Eco Travel

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For 32 years, International Expeditions has been focused on preserving Earth’s wild regions…along with the creatures that call these environments home. So we’re thrilled to share news from Brazil’s Pantanal, where IE is heavily involved in trying to restore the native populations of macaws.

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Paddling along the Clarinho River in Brazil's northern Pantanal will offer many fantastic wildlife sightings, but the capybara may be one of the most interesting for those seeking a rich nature travel experience.

Resembling both a guinea pig and a beaver, the 100-pound mammal is the largest rodent in the world. Found in several South American countries, the capybara lives in the dense vegetation that surrounds lakes, rivers, marshes and ponds, which is why visitors to the Pantanal — a spectacular wilderness of wetlands — are likely to see one.

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The hot, arid bushland that visitors traverse on a Kenya safari is exactly the type of habitat the Beisa oryx likes. Once found all across the drier regions of Africa, about 33,000 oryx are now found in Eastern Africa from Ethiopia to northeastern Uganda and Kenya, 25,000 of which are Beisa oryx.

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Brazilian scientists reported finding a new river in the Amazon basin that they estimate is the same length but nearly 100 times as wide, The Guardian reports. Lead researchers Valiya Hamza and Elizabeth Tavares Pimentel of Brazil's National Observatory presented their findings at the International Congress of the Society Brasiliera Geophysical in Rio de Janeiro.

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The Iwokrama Rainforest is home to many exotic and diverse bird, reptile, amphibian and mammal species. But it also represents one of the few protected forests in the country of Guyana and one of the last pristine tropical forests left in the world.

September 16, 2011

Packing Tips for a Nile Cruise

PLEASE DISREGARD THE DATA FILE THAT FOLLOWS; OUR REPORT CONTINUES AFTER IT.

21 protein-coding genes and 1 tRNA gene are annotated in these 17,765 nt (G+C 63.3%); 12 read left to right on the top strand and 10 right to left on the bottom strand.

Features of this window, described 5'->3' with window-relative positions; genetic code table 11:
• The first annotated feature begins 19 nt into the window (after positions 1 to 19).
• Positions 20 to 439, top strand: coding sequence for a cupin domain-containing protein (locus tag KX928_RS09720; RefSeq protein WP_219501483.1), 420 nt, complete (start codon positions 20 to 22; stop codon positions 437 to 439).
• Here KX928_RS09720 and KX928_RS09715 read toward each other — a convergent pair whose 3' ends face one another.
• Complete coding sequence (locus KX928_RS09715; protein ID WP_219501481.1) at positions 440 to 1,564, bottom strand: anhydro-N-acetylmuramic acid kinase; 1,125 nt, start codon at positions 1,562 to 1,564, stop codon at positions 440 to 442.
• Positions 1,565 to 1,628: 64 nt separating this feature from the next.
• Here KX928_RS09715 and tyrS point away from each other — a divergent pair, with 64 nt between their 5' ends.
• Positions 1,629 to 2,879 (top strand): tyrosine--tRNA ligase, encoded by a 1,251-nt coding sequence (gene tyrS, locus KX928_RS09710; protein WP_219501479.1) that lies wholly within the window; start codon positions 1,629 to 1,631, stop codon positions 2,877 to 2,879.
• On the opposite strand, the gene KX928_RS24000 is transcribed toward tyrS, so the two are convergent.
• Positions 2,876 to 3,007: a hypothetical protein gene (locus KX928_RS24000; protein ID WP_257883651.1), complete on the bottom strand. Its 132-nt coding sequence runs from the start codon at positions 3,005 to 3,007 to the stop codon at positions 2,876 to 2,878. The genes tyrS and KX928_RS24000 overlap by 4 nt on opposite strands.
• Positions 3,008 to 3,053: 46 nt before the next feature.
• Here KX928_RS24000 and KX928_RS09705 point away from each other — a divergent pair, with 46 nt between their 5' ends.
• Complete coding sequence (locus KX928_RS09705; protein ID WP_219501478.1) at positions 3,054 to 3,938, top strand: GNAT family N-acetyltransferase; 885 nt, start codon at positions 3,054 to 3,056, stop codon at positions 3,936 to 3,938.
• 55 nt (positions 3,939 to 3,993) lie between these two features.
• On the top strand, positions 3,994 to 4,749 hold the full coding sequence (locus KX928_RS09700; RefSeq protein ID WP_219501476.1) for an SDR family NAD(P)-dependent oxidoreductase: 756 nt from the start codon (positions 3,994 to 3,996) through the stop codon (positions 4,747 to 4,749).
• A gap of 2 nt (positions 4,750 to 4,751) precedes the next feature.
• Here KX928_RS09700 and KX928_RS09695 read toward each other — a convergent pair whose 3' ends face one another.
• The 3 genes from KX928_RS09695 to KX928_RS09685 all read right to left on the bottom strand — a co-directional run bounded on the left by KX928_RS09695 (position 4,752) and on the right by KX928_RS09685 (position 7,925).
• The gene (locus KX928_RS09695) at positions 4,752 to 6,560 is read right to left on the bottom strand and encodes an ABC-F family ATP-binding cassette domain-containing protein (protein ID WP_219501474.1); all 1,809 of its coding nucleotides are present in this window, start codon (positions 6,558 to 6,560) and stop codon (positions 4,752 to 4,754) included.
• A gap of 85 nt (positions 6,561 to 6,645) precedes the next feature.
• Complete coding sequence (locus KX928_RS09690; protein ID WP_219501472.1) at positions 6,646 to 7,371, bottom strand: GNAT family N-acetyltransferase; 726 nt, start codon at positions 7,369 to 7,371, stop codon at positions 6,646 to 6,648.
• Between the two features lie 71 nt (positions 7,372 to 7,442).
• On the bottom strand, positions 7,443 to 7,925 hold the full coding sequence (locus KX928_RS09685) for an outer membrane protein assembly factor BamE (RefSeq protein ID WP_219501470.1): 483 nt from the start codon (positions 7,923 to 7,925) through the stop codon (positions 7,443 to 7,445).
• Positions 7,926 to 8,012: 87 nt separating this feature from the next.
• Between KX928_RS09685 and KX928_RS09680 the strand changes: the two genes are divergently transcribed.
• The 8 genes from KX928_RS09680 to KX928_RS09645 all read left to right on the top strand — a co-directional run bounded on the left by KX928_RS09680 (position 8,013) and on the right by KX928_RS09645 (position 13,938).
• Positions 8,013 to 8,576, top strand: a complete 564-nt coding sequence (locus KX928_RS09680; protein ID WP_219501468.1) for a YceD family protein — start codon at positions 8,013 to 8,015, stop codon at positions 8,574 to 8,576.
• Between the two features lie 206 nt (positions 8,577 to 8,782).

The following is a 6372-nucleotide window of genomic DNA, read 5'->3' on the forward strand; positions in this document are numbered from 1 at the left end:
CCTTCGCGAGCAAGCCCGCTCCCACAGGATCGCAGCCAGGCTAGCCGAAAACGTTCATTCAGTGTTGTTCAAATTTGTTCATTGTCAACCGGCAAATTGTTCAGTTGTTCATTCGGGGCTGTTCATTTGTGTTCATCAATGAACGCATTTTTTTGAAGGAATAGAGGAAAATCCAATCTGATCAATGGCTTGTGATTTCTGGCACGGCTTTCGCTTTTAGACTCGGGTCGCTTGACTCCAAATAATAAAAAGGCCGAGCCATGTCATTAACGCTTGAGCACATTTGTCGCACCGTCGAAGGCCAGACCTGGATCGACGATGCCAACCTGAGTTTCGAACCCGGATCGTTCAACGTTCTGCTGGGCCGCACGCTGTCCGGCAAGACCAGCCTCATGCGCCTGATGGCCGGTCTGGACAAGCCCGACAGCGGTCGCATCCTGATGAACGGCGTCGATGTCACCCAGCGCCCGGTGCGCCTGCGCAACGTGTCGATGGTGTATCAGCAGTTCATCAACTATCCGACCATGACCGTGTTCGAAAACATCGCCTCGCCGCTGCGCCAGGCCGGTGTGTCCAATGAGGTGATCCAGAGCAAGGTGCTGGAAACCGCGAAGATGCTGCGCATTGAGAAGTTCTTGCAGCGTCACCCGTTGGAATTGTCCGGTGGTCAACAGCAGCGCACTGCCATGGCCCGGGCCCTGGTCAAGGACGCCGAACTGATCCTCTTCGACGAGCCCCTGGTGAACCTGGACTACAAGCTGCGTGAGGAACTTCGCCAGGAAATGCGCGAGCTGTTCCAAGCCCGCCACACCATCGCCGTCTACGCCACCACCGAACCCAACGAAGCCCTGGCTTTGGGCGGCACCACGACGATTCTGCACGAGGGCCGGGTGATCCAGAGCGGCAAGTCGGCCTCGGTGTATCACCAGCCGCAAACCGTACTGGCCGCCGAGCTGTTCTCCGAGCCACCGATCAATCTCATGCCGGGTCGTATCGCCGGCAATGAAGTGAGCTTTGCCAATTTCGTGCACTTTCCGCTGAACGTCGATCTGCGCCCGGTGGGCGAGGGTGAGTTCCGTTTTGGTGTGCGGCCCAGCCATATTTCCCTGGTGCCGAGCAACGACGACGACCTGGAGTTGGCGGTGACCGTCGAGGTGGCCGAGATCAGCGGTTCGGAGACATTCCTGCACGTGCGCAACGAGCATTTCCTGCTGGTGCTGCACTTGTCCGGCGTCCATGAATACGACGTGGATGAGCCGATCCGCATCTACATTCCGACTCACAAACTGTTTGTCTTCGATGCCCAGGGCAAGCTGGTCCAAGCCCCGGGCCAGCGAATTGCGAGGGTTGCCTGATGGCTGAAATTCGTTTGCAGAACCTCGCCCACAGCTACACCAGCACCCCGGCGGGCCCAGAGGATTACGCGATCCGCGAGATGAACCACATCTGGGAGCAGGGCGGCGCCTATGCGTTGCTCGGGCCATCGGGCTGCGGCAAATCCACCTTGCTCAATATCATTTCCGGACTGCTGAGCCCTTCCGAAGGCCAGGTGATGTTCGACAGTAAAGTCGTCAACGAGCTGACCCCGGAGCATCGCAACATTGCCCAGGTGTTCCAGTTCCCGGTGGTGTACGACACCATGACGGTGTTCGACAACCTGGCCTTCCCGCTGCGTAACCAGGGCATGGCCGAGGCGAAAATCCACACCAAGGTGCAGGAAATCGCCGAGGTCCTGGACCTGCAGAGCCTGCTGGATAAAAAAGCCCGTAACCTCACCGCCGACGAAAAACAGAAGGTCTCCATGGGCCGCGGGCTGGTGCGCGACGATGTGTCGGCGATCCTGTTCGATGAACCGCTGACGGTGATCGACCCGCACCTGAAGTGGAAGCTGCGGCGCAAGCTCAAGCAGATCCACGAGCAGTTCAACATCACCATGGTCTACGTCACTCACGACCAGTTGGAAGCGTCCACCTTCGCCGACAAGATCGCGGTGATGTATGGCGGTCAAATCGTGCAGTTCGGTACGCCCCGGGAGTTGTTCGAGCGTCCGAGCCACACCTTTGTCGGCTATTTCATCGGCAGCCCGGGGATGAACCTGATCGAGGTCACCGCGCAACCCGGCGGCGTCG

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Cruising down the Nile is the adventure of a lifetime - the route past this living museum offers hundreds of opportunities to observe the historical and cultural wonders of this ancient land. However, a surefire way to ruin the trip is to pack incorrectly or inadequately.

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Although nature travel to the island of Borneo can allow visitors to see beautiful turquoise waters and hundreds of technicolor birds in the sky, venturing underground gives explorers a whole new world to discover. According to Bat Conservation International, the island is home to more than 100 species of bats, many of which live in the vast cave system there.

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Floating in the Dead Sea is a relaxing end to a journey through Egypt and Jordan. After sailing upriver on a Nile cruise and crossing the sands of the Sinai, time to relax in these rejuvenating waters is ideal for both the body and soul.

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Eco-travel has been allowing vacationers to explore the world in search of natural beauty and unspoiled wilderness for years, and though some travelers have their heart set on scenic vistas and natural formations, others are searching to commune with some of the native wildlife in these distant regions. If rare and exotic animals are at the top of your "must-see" list, then an Amazon River cruise will be right up your alley.

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Each year, IE Production Manager Kelli Eldridge is charged with helping our staff create Environs, the quintessential guide to nature travel. The latest version will be in the mail on August 31, but you can get a sneak peek online here. Kelli took a few minutes to let us know what’s new for 2012.

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